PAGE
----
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Persecution of Human Rights Activists and Anti Fascists

Persecution of Human Rights Activists and Anti Fascists The leader of the UK Independence Party (UKIP) Nigel Farage.

The United Kingdom has one of the highest standards for freedom of speech and expression. Therefore, most such cases were related to public events where physical clashes occurred between politically opposed groups.

However, a discussion blaming antifascists for the aggressive behaviour of the neo-Nazis did appear in the media. UKIP leader Nigel Farage said on May 11 that he was forced to hire bodyguards due to violent antifascist activists. UAF denied these allegations.

On 14th March, 2016, Peter Herbert QC, the Chair of the Society of Black Lawyers, instigated a case alleging that the Ministry of Justice was guilty of race discrimination after it recommended that a formal warning be issued against him for comments made by him about racism at a public meeting. Herbert, who holds a prestigious Order of the British Empire (OBE) award, “is a human rights barrister who sits as a part-time recorder and as a judge in employment and immigration tribunals”, was complained about after a speech he made at a rally in Stepney, east London, in April 2015. Specifically, Herbert criticised the decision that had been made to bar the former mayor of Tower Hamlets, Lutfur Rahman, from holding public office for five years. He stated in the speech that: “Racism is alive and well and living in Tower Hamlets, in Westminster and, yes, sometimes in the judiciary ... They came out with racism, when they didn’t even know what it meant. So don’t let anybody fool you that just because you have a judgment in a court it is somehow sacrosanct. It is not … Do not put your faith in a system that is not designed for you. You are not regarded as British. You are not regarded as part of here or now.”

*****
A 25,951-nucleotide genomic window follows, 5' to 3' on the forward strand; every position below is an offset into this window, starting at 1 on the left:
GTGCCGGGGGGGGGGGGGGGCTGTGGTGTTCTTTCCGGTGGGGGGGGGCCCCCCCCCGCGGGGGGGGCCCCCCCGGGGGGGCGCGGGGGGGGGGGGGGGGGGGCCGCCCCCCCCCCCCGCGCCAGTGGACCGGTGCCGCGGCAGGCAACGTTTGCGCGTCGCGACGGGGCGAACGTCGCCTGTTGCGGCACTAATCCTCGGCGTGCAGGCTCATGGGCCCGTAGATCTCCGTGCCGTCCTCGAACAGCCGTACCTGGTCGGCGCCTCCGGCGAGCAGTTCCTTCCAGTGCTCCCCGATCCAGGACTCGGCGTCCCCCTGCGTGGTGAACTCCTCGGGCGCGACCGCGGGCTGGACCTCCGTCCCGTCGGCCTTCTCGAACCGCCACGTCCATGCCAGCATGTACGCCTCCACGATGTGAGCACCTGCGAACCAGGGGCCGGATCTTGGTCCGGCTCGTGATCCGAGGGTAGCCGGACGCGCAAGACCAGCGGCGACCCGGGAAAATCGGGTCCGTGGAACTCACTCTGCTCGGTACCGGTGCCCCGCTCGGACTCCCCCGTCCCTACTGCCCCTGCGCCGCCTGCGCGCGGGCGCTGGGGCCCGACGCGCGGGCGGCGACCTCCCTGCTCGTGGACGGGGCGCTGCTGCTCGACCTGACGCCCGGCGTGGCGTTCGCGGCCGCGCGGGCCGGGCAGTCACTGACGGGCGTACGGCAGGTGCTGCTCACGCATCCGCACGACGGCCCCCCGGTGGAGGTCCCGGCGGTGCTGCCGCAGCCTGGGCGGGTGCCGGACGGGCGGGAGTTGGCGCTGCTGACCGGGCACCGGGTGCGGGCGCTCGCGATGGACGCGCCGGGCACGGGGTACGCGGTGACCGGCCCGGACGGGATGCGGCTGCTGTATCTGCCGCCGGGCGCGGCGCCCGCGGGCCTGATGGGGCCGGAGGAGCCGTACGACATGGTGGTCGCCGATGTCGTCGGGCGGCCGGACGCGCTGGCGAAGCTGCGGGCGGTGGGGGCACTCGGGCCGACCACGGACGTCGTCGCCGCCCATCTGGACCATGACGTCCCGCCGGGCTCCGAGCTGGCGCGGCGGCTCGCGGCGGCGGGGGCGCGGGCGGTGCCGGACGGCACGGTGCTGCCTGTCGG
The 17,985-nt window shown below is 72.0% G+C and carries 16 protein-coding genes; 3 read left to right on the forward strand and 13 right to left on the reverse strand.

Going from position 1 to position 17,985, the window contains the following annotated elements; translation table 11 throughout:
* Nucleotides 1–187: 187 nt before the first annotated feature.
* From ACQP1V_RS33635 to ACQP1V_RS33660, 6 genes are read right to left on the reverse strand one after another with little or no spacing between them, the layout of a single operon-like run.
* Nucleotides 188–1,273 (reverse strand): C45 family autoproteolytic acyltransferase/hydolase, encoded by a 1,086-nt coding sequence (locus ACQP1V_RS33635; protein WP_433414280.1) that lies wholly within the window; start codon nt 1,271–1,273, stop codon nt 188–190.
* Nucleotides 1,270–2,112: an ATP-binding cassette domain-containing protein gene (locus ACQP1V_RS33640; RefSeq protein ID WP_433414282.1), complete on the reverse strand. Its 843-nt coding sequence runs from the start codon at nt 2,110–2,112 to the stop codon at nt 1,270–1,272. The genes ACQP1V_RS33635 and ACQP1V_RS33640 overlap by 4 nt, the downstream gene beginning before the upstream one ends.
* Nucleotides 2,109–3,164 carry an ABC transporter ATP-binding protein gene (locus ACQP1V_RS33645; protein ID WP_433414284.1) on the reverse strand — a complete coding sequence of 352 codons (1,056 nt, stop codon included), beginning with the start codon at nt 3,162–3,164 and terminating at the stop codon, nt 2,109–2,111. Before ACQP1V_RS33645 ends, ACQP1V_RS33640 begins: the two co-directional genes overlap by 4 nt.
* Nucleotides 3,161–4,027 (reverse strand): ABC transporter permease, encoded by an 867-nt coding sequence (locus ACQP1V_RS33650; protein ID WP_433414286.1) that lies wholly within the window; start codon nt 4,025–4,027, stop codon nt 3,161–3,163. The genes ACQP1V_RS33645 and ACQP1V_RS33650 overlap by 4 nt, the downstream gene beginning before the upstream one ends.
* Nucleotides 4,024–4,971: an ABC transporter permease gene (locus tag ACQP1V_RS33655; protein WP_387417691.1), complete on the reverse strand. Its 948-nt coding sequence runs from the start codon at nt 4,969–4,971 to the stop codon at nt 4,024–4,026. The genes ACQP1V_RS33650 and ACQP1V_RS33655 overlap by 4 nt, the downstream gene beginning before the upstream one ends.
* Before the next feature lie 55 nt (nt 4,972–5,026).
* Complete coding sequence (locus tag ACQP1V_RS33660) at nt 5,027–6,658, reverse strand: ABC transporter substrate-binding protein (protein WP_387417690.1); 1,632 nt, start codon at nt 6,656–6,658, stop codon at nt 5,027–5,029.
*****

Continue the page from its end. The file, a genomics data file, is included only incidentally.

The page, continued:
The complaint made about Herbert’s speech was to the judicial conduct investigation office, and the Lord Justice nominated to look into the affair, Lord Justice Underhill, decided that “Herbert should be issued with a written warning because the judge was straying into politics and implying that the Rahman judgment was tainted by racism. The guide to judicial conduct states that judges should “refrain from any activity, political or otherwise, which could conflict with their judicial office or be seen to compromise their impartiality”. The case is with the justice secretary, Michael Gove, and the lord chief justice, Lord Thomas, and a final decision is awaited.”

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